Social media has accelerated exponentially the speed with which information is circulated. With each and every one of us a potential reporter equipped with a device in our pockets to share news with the world, organisations need to be prepared to communicate and respond as quickly as it takes our interconnected selves to click like and share.

As much as the age of social media scares some of us, it should be seen as an incredible tool to use to our advantage in times when confusion reigns, information is scarce and rumours and speculation fill the gaps in news reports and conversations.

If you don’t have a Facebook page or Twitter account for your organisation and think this article isn’t relevant to you, please think again. Not only do you open yourself to the risk of your name being high jacked in a time when you need clear, unambiguous messages to be communicated, your social media page (however dormant in everyday business), is the first place that affected people, the public, media and other stakeholders will look for information. By not having social media accounts, you are denying yourself a powerful crisis communications platform.

We have in recent cases seen how a relatively small and isolated incident can go viral on social media and cause great brand damage. We have seen graphic images become synonym with an organisation’s brand and how bad news stories still circulate months after the event, causing confusion over whether it is old news or new. The anger, fear and confusion led to a social media frenzy with hundreds of thousands of abusive comments and negative campaigns, which spiralled into further criticism of the companies for not responding and leaving social media to take its’ course. The only thing these organisations had in common, was that they were slow to react with clear, transparent communications and even slower to acknowledge the threat and opportunity that social media holds.

In contrast, we have seen major issues such as baby product dangers and devastating incidents such as terrorist attacks and aviation incidents where social media was used to rapidly disseminate information and demonstrate compassion, action and commitment by the relevant organisations. By being available to communicate on social media, these companies were praised for their quick action and more importantly, trusted during the event as a credible source of information.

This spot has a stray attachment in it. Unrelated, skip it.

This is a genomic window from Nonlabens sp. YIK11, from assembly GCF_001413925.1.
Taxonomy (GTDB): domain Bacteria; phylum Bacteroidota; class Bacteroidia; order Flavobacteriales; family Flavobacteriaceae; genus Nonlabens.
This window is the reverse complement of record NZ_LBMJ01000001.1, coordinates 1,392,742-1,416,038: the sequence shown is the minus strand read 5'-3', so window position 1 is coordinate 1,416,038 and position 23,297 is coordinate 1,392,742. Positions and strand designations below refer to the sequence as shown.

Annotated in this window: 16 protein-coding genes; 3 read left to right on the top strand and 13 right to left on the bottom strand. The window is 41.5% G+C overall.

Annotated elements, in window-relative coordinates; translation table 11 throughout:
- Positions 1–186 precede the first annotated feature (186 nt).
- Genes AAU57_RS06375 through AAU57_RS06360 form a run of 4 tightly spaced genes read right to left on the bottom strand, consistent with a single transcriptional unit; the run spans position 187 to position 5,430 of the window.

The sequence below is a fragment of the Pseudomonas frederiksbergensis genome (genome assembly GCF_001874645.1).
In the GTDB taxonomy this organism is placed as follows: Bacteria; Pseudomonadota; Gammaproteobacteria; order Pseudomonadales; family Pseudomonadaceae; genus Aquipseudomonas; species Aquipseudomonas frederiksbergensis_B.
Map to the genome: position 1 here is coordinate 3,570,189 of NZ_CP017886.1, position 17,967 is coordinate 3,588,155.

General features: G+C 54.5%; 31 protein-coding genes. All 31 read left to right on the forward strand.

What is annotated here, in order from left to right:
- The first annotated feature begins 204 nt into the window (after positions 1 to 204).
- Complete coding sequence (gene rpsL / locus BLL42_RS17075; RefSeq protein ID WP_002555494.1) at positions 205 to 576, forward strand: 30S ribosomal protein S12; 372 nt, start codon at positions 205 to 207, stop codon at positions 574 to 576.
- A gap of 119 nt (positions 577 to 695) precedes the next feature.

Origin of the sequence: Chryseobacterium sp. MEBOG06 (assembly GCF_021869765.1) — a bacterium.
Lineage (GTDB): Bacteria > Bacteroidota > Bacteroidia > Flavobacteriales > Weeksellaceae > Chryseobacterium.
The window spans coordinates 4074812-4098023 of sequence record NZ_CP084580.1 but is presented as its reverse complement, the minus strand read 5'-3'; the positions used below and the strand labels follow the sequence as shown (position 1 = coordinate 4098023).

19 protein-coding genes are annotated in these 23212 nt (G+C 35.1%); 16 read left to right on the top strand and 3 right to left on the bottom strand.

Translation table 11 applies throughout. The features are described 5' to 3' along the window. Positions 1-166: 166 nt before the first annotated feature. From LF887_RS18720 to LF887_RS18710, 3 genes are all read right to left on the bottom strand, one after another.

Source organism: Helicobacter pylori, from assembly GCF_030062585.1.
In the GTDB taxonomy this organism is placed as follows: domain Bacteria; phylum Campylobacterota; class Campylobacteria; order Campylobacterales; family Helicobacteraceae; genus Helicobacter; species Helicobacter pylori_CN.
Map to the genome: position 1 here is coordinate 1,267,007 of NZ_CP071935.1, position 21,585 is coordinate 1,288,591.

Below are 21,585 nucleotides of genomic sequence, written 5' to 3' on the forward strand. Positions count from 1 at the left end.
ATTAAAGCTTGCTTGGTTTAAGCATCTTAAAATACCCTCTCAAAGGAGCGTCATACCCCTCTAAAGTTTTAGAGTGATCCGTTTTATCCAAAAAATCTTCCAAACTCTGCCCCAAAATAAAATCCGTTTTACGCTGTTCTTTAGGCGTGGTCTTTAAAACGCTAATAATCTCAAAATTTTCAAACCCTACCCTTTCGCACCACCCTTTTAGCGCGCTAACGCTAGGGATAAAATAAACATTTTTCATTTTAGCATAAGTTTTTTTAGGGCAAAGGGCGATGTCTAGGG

Your partner in crisis – readiness, response, recovery 

In crises, there are two things to always consider as a foundation to all aspects of your response: 1) consider the most affected people first, and 2) you can only control your own response. This also applies to your social media crisis management. By communicating quickly and accurately and considering the affected people as the main reader of your message, you simply cannot go wrong. Also, you can monitor and evaluate the general social media environment, but you only have control over your own message and the activity on your own pages.

The key to fast and effective social media crisis response is good preparation. Consider having the following at hand:

  •  Administrative passwords and permissions to all your social media platforms.
  • Monochrome logos and cover images, cropped to size. Use these in serious incidents to demonstrate compassion and total commitment by your organisation to the issue at hand.
  • Pre-approved holding statements and FAQs according to likely scenarios. I emphasise pre-approved. These statements should also be adapted to each social media platform. Twitter for instance could link to longer statements on your dark site.
  • Social Media Agents on call to support you in maintaining a strong social media presence by responding to concerns and enquiries in the comment or private message section of your platform – people expect real time conversation on social media. These agents should be trained and understand the implications and sensitivities around communicating with customers in a high-pressure, public environment. Agents should monitor, identify issues, and respond in a timely, appropriate manner. In a recent aviation disaster, we have seen messages from concerned family members go unanswered. Agents can identify these affected people and proactively reach out to them.
  • Have a contact centre that interacts with your social media team, to support your social media team to proactively get in touch with customers or affected people. It is always better to take a conversation offline and have a person on the other side of a phone who understands the issue and have visibility on the history of the conversation.
  • Have a good Social Media Usage Policy stating that any abusive, derogatory or bad language will be removed. Enforce these rules, particularly in crisis. It is your page and you have the editing power to hide comments that could be insensitive to other users, particularly affected people during crisis. Do not hide or delete criticism, but maintain good housekeeping on your page to ensure a respectful forum.
  • Have a good crisis communications and legal team who work together well to support your rapid communications on social media as issues come to light through enquiries and wider monitoring.

Please get in touch with us if you would like us to support your social media crisis readiness and response at .